SharpCap USB 2.0
SVBONY SV305 Pro UV/IR Cut Filter Removal
The one thing I don’t like about this camera is that it has a built-in UV/IR cut filter. I understand the decision to put this filter in the camera; it is marketed as a guiding camera, not a planetary camera.
But this camera has a SONY IMX290 sensor which is great for planetary and lunar imaging. Don’t get me wrong, you can use it to capture the moon or planets with the built-in UV/IR cut filter, but here is my issue.
If you want to do high-resolution planetary/lunar imaging, you need perfect seeing conditions. It doesn’t matter if you have the biggest telescope and the best camera because if there is a lot of atmospheric turbulence, you won’t get a good image with high details.
We use IR pass filters to capture only the infrared light coming through the atmosphere to fight this. The advantage of this method is that the IR light is least affected by atmospheric turbulence. These filters are cheap, and they provide excellent results.
And because the camera has the UV/IR cut filter, you can’t use it with the IR pass filter. The UV/IR cut filter is cutting too much IR light, and the solution is, of course, to remove the built-in filter. Another plus is that the IMX290 sensor is highly sensitive to IR light.
Removing the filter is easy, but you will lose the warranty, and if you are not comfortable with electronics, I don’t recommend you do that. Here is a quick image guide describing the process.
First, remove the bolts at the back and remove the cover. There are 4 small screws on the side at the bottom holding the camera electronics in the case.
To remove the filter, you have to push it out of the housing. I had trouble pushing it out, so I put something of filter size on top and gently hit it from the top.
Don’t worry if you break the filter because you can buy the same UV/IR cut filter for a few bucks on Amazon and screw it on the camera if you need it in the future.
My Experience With SV305 Pro Capturing The Moon
After I removed the UV/IR cut filter, I was ready to try the camera on the moon. I’m using IR Pass 685nm filter also made by SVBONY. The telescope I was using for this test was a SkyWatcher 130P reflector on AZ GoTo mount.
I also have a Skywatcher 200P for planets and moon, but the mount is on RMA in Germany, so I could not use it. But even with the 130mm aperture, I was surprised by the results I got from the little camera. Here is the image of the Montes Apenninus on the moon.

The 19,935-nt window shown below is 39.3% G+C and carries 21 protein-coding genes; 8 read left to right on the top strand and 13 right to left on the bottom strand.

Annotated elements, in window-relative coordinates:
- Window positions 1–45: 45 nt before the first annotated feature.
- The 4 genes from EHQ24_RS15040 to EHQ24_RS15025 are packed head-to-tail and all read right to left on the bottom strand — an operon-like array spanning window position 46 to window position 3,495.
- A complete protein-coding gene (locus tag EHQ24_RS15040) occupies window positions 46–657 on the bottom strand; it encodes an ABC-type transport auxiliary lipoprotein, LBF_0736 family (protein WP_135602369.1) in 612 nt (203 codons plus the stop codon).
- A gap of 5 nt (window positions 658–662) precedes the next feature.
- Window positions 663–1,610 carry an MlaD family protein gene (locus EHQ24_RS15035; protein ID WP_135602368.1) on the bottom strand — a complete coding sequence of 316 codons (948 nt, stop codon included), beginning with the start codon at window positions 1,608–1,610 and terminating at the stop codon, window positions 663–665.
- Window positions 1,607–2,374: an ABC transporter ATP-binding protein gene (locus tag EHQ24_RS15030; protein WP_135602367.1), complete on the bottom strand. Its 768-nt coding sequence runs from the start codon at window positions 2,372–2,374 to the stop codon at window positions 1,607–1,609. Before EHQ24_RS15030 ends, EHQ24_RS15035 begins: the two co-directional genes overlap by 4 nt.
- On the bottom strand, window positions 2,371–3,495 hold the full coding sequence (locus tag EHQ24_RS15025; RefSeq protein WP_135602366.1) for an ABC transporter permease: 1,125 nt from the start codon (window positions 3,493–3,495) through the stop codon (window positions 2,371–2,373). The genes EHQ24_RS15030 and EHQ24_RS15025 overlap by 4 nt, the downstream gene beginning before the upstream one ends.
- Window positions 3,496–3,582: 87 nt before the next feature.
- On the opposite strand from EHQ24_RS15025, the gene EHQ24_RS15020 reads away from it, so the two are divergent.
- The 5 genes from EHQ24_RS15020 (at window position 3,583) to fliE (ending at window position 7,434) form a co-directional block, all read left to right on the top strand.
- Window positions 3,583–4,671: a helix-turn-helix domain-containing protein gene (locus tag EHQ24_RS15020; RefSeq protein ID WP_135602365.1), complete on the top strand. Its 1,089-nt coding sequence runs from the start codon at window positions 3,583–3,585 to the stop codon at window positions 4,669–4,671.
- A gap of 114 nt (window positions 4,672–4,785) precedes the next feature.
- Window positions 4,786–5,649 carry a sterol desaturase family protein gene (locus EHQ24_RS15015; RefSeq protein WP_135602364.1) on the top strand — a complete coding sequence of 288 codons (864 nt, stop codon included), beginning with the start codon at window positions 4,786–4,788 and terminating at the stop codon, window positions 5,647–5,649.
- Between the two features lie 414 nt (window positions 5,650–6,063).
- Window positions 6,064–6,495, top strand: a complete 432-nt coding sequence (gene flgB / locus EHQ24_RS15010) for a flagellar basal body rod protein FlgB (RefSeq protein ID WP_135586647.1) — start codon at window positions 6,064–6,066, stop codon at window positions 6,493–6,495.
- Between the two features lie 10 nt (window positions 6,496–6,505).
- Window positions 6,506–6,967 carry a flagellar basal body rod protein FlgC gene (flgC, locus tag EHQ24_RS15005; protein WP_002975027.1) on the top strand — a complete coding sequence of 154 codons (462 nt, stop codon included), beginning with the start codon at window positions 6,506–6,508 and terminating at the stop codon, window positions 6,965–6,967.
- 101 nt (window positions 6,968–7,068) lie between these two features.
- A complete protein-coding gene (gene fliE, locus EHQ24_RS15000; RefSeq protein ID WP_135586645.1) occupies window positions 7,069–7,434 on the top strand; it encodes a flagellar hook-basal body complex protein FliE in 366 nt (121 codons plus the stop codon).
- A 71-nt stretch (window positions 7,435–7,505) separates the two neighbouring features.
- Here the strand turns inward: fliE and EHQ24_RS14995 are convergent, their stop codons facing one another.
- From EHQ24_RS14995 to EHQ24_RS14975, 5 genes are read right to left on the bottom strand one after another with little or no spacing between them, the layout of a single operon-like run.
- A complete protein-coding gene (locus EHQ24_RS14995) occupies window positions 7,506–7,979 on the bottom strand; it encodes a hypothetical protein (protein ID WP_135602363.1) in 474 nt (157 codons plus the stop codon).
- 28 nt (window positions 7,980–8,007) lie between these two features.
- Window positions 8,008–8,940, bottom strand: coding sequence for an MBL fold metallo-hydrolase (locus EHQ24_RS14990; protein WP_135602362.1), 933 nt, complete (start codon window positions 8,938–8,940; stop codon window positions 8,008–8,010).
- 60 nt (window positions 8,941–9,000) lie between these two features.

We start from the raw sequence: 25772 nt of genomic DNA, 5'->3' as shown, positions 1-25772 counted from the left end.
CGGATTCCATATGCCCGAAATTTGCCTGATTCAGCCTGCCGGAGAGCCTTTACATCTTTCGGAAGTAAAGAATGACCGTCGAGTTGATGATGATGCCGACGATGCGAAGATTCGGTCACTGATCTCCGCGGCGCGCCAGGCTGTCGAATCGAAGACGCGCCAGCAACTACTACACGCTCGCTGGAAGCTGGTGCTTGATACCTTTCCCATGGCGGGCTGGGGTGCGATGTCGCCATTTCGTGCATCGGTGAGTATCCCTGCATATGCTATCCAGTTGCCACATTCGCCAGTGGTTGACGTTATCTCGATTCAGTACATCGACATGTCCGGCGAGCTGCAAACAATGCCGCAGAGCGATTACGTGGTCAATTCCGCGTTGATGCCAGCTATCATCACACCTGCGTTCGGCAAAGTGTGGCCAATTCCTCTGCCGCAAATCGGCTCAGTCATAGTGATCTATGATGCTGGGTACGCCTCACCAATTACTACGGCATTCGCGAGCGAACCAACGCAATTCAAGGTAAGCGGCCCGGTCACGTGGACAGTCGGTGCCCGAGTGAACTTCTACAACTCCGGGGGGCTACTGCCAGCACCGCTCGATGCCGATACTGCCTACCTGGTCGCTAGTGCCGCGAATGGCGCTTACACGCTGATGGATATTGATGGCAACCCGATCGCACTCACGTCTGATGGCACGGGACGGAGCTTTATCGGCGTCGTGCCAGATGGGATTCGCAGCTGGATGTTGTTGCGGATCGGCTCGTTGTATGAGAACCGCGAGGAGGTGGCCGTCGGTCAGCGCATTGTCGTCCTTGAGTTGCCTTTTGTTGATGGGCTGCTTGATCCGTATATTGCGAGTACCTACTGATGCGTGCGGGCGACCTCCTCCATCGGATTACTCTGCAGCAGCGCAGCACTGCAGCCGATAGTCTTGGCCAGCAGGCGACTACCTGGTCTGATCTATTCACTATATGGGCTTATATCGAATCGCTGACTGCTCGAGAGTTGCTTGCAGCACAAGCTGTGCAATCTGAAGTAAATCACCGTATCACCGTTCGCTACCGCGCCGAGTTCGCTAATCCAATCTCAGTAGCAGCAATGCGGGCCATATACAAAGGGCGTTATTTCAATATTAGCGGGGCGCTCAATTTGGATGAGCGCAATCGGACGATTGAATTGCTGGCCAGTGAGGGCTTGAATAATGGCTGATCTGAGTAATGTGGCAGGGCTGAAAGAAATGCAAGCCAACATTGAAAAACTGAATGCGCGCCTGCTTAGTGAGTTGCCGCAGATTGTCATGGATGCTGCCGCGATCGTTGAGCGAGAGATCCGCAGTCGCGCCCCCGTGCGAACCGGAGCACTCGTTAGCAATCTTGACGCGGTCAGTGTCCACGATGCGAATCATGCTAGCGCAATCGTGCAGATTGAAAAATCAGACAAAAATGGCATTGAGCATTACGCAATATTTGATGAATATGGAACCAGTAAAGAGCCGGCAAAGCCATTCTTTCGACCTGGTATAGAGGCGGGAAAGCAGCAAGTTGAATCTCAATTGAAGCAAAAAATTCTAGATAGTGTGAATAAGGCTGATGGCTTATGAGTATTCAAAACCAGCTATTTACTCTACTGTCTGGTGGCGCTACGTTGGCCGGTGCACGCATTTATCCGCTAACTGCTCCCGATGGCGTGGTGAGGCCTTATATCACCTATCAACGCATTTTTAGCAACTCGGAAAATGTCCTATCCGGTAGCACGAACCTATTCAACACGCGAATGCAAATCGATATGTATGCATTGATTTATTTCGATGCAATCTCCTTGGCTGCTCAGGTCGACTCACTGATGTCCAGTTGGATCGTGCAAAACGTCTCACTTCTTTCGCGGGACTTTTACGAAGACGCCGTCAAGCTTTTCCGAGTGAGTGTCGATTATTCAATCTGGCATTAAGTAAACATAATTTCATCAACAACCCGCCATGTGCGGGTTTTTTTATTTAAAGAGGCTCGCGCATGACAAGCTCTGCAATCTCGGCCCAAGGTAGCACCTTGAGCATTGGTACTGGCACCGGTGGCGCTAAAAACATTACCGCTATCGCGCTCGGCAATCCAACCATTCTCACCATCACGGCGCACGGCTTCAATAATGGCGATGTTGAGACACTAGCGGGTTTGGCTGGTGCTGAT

I took an AVI video of 5000 frames and stacked them with Autostakkert! and then only applied the de-noise filter in PS. I think the result is nice with this telescope and SVBONY SV305 Pro.
One interesting takeaway is that using 0 Gain; I got strange artifacts after stacking. But when using some Gain(10-15), the image was free of artifacts and much sharper. So if you have the same problem, use Gain.
Removing the UV/IR cut filter and using IR Pass 685nm filter really helped because I was trying it the night before I removed the UR/IR cut filter, and the result was not very good.
Here is the picture I took before removing the UV/IR Cut filter, and you can see that there are fewer details in the image. It is a slightly different picture, but I was using the same telescope and SV305 Pro.
Unfortunately, the planets are not visible at the time of writing this review, so keep an eye and subscribe to my YouTube Channel Astrotol, where I will be uploading videos about the SVBONY SV305 Pro camera capturing planets and more.
SVBONY SV305 Pro Astrophotography
This camera is not made for astrophotography, but you can use it for EAA. The problem here is the small sensor which results in a small field of view. It also requires good tracking and autoguiding for long exposures.
It is more suited for galaxies than nebulae. I will be trying to capture some galaxies later for sure with this camera. But I pointed the telescope to M42 and took few exposures, and I also tried Live Stacking in Sharpcap.
I see potential here, but I have to test it more with different targets. The moon was bright and almost full, so not ideal for this kind of work.
I’m thrilled with the SVBONY SV305 Pro because you get an excellent piece of kit for the price. The ZWO ASI290MC uses the same sensor and is better in some areas because of different electronics and no built-in UV/IR cut filter, but it is also more expensive.
If you are a beginner and want to try planetary or lunar imaging, I recommend the SV305 Pro over the ZWO ASI290MC. You won’t be missing out, and you save money.
Here are some of my favorite gear
Thank you for reading this article. I hope you found it helpful as you learn more about telescopes. Here are some of the gear I use and recommend.
Beginner telescope: This is by far the best beginner telescope you can buy. The Orion SkyQuest XT6 is the perfect telescope to start with. The aperture is big enough to see almost every object in the night sky and on the other hand, the price is so low for what this telescope can do.
My astrophotography telescope: I use only a newtonian telescope to do astrophotography. I use an 8" newtonian astrograph telescope.
If you want more recommendations please check my recommended gear section.